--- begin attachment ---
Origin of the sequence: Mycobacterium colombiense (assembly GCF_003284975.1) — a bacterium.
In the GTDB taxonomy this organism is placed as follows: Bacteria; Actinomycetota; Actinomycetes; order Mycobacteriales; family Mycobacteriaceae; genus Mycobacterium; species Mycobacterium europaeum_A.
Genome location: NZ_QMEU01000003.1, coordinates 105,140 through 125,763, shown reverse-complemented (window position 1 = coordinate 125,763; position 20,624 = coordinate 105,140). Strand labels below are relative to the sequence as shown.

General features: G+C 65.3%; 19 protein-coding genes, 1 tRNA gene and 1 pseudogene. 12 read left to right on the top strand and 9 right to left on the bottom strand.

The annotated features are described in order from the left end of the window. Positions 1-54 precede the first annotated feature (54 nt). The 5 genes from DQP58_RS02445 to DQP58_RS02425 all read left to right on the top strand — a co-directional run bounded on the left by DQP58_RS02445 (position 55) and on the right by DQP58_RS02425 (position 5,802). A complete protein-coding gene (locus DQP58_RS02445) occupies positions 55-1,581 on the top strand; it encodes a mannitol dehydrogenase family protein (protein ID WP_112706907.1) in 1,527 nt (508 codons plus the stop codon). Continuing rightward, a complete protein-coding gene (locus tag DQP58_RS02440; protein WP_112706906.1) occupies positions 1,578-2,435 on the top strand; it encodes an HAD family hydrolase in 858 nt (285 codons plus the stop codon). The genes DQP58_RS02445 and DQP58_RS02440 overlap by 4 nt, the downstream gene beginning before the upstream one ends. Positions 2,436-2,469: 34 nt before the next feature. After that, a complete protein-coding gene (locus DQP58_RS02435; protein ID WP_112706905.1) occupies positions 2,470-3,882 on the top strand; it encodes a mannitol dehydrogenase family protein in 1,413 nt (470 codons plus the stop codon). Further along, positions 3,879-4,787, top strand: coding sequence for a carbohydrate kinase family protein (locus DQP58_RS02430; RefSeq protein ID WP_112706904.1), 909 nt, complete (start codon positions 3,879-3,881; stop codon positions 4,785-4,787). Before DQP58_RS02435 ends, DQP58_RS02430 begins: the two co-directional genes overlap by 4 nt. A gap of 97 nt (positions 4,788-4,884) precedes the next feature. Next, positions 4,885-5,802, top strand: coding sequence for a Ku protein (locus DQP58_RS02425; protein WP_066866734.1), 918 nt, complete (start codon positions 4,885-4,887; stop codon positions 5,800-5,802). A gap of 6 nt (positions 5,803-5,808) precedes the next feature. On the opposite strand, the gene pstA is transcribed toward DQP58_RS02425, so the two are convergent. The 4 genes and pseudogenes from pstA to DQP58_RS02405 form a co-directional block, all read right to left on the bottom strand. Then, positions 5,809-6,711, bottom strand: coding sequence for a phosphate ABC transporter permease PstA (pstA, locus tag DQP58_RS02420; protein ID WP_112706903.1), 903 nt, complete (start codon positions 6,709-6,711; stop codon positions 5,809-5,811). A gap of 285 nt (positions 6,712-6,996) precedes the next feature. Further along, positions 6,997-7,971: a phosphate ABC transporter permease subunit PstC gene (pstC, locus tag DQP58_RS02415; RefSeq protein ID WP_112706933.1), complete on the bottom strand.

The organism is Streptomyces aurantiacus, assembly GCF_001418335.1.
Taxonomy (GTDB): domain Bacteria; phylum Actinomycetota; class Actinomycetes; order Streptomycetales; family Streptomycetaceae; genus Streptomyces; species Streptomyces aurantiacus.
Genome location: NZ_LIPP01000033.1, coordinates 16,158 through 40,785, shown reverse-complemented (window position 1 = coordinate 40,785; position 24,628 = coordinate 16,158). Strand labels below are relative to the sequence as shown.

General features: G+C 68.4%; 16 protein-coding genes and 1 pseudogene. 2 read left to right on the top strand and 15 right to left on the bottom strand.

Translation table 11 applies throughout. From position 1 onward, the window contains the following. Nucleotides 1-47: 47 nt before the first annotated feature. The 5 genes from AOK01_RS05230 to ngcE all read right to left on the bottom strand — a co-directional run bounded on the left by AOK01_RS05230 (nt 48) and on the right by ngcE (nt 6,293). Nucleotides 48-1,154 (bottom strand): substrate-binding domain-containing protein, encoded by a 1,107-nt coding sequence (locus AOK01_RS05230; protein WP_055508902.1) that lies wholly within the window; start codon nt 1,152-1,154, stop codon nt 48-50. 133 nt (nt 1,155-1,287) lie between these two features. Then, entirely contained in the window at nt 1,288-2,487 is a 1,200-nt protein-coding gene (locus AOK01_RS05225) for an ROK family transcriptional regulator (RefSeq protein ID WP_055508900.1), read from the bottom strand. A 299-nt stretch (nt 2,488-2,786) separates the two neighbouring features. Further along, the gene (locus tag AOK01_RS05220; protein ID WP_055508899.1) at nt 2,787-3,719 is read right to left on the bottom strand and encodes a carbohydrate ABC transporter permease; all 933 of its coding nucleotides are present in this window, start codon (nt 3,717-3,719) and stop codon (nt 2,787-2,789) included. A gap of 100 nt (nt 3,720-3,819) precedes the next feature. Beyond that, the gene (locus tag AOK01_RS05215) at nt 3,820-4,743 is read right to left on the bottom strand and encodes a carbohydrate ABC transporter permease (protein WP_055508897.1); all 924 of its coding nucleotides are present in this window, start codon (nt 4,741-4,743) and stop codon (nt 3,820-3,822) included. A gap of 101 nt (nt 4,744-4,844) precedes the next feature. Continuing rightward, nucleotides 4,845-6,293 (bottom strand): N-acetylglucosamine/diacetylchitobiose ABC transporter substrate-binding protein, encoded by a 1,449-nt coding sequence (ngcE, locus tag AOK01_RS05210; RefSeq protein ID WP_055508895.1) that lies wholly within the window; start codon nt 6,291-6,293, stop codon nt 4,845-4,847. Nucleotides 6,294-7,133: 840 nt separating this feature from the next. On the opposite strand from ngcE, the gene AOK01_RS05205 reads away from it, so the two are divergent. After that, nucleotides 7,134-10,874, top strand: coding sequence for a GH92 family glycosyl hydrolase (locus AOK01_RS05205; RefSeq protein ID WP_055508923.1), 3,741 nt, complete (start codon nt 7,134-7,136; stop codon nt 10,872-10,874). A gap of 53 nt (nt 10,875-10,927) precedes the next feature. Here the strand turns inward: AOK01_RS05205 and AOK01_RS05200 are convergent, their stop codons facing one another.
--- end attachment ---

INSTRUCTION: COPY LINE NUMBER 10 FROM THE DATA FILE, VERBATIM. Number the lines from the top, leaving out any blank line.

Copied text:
Translation table 11 applies throughout. From position 1 onward, the window contains the following. Nucleotides 1-47: 47 nt before the first annotated feature. The 5 genes from AOK01_RS05230 to ngcE all read right to left on the bottom strand — a co-directional run bounded on the left by AOK01_RS05230 (nt 48) and on the right by ngcE (nt 6,293). Nucleotides 48-1,154 (bottom strand): substrate-binding domain-containing protein, encoded by a 1,107-nt coding sequence (locus AOK01_RS05230; protein WP_055508902.1) that lies wholly within the window; start codon nt 1,152-1,154, stop codon nt 48-50. 133 nt (nt 1,155-1,287) lie between these two features. Then, entirely contained in the window at nt 1,288-2,487 is a 1,200-nt protein-coding gene (locus AOK01_RS05225) for an ROK family transcriptional regulator (RefSeq protein ID WP_055508900.1), read from the bottom strand. A 299-nt stretch (nt 2,488-2,786) separates the two neighbouring features. Further along, the gene (locus tag AOK01_RS05220; protein ID WP_055508899.1) at nt 2,787-3,719 is read right to left on the bottom strand and encodes a carbohydrate ABC transporter permease; all 933 of its coding nucleotides are present in this window, start codon (nt 3,717-3,719) and stop codon (nt 2,787-2,789) included. A gap of 100 nt (nt 3,720-3,819) precedes the next feature. Beyond that, the gene (locus tag AOK01_RS05215) at nt 3,820-4,743 is read right to left on the bottom strand and encodes a carbohydrate ABC transporter permease (protein WP_055508897.1); all 924 of its coding nucleotides are present in this window, start codon (nt 4,741-4,743) and stop codon (nt 3,820-3,822) included. A gap of 101 nt (nt 4,744-4,844) precedes the next feature. Continuing rightward, nucleotides 4,845-6,293 (bottom strand): N-acetylglucosamine/diacetylchitobiose ABC transporter substrate-binding protein, encoded by a 1,449-nt coding sequence (ngcE, locus tag AOK01_RS05210; RefSeq protein ID WP_055508895.1) that lies wholly within the window; start codon nt 6,291-6,293, stop codon nt 4,845-4,847. Nucleotides 6,294-7,133: 840 nt separating this feature from the next. On the opposite strand from ngcE, the gene AOK01_RS05205 reads away from it, so the two are divergent. After that, nucleotides 7,134-10,874, top strand: coding sequence for a GH92 family glycosyl hydrolase (locus AOK01_RS05205; RefSeq protein ID WP_055508923.1), 3,741 nt, complete (start codon nt 7,134-7,136; stop codon nt 10,872-10,874). A gap of 53 nt (nt 10,875-10,927) precedes the next feature. Here the strand turns inward: AOK01_RS05205 and AOK01_RS05200 are convergent, their stop codons facing one another.